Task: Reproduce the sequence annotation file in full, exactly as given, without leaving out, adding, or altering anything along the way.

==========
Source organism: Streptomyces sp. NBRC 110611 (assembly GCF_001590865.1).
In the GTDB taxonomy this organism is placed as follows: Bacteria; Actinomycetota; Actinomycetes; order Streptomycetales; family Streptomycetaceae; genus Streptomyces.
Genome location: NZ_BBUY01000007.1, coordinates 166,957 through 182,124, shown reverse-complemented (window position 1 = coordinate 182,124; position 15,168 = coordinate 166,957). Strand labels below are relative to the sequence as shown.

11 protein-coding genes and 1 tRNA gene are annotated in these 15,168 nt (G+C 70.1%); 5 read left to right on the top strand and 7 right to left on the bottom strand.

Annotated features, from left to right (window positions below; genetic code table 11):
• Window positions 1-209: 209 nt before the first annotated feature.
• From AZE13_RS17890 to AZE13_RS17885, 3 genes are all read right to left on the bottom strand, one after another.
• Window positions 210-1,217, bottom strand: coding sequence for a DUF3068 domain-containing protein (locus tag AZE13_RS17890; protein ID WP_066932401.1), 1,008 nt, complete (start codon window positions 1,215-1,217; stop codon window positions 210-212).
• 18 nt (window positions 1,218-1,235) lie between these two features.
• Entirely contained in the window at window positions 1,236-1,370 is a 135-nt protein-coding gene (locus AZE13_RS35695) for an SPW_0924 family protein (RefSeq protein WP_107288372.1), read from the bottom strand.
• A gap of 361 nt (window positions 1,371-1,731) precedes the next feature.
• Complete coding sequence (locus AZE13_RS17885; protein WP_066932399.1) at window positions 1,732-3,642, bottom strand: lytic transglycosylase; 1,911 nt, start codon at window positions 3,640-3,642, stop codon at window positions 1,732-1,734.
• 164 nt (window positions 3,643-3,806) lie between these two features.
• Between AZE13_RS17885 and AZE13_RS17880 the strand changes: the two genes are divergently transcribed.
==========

Source organism: Streptomyces sp. NBRC 110611 (assembly GCF_001590865.1).
In the GTDB taxonomy this organism is placed as follows: Bacteria; Actinomycetota; Actinomycetes; order Streptomycetales; family Streptomycetaceae; genus Streptomyces.
Genome location: NZ_BBUY01000007.1, coordinates 166,957 through 182,124, shown reverse-complemented (window position 1 = coordinate 182,124; position 15,168 = coordinate 166,957). Strand labels below are relative to the sequence as shown.

11 protein-coding genes and 1 tRNA gene are annotated in these 15,168 nt (G+C 70.1%); 5 read left to right on the top strand and 7 right to left on the bottom strand.

Annotated features, from left to right (window positions below; genetic code table 11):
• Window positions 1-209: 209 nt before the first annotated feature.
• From AZE13_RS17890 to AZE13_RS17885, 3 genes are all read right to left on the bottom strand, one after another.
• Window positions 210-1,217, bottom strand: coding sequence for a DUF3068 domain-containing protein (locus tag AZE13_RS17890; protein ID WP_066932401.1), 1,008 nt, complete (start codon window positions 1,215-1,217; stop codon window positions 210-212).
• 18 nt (window positions 1,218-1,235) lie between these two features.
• Entirely contained in the window at window positions 1,236-1,370 is a 135-nt protein-coding gene (locus AZE13_RS35695) for an SPW_0924 family protein (RefSeq protein WP_107288372.1), read from the bottom strand.
• A gap of 361 nt (window positions 1,371-1,731) precedes the next feature.
• Complete coding sequence (locus AZE13_RS17885; protein WP_066932399.1) at window positions 1,732-3,642, bottom strand: lytic transglycosylase; 1,911 nt, start codon at window positions 3,640-3,642, stop codon at window positions 1,732-1,734.
• 164 nt (window positions 3,643-3,806) lie between these two features.
• Between AZE13_RS17885 and AZE13_RS17880 the strand changes: the two genes are divergently transcribed.